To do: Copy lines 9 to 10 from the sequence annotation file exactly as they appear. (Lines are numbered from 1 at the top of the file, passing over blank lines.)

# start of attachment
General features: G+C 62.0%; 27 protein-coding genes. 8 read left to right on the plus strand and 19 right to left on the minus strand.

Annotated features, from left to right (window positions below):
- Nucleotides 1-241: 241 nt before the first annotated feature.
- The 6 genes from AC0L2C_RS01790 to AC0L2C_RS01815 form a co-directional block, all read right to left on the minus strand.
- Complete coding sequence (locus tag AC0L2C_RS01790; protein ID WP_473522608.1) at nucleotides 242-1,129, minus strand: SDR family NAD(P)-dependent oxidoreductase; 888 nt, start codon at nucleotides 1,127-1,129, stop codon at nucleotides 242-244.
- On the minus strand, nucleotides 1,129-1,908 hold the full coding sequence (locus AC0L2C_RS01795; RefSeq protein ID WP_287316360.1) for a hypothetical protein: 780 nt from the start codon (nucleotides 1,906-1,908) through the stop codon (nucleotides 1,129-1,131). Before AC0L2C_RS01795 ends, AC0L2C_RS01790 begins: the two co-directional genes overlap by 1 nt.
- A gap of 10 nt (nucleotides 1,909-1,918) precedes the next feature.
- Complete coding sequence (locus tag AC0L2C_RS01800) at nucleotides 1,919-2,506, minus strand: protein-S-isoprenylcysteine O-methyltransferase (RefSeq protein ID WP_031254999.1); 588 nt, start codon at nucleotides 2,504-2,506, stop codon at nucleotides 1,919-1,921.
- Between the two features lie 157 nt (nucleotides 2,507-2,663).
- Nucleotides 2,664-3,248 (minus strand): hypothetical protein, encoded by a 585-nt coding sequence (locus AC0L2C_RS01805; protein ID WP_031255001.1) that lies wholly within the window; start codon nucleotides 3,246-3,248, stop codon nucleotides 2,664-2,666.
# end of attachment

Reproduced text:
- Between the two features lie 157 nt (nucleotides 2,507-2,663).
- Nucleotides 2,664-3,248 (minus strand): hypothetical protein, encoded by a 585-nt coding sequence (locus AC0L2C_RS01805; protein ID WP_031255001.1) that lies wholly within the window; start codon nucleotides 3,246-3,248, stop codon nucleotides 2,664-2,666.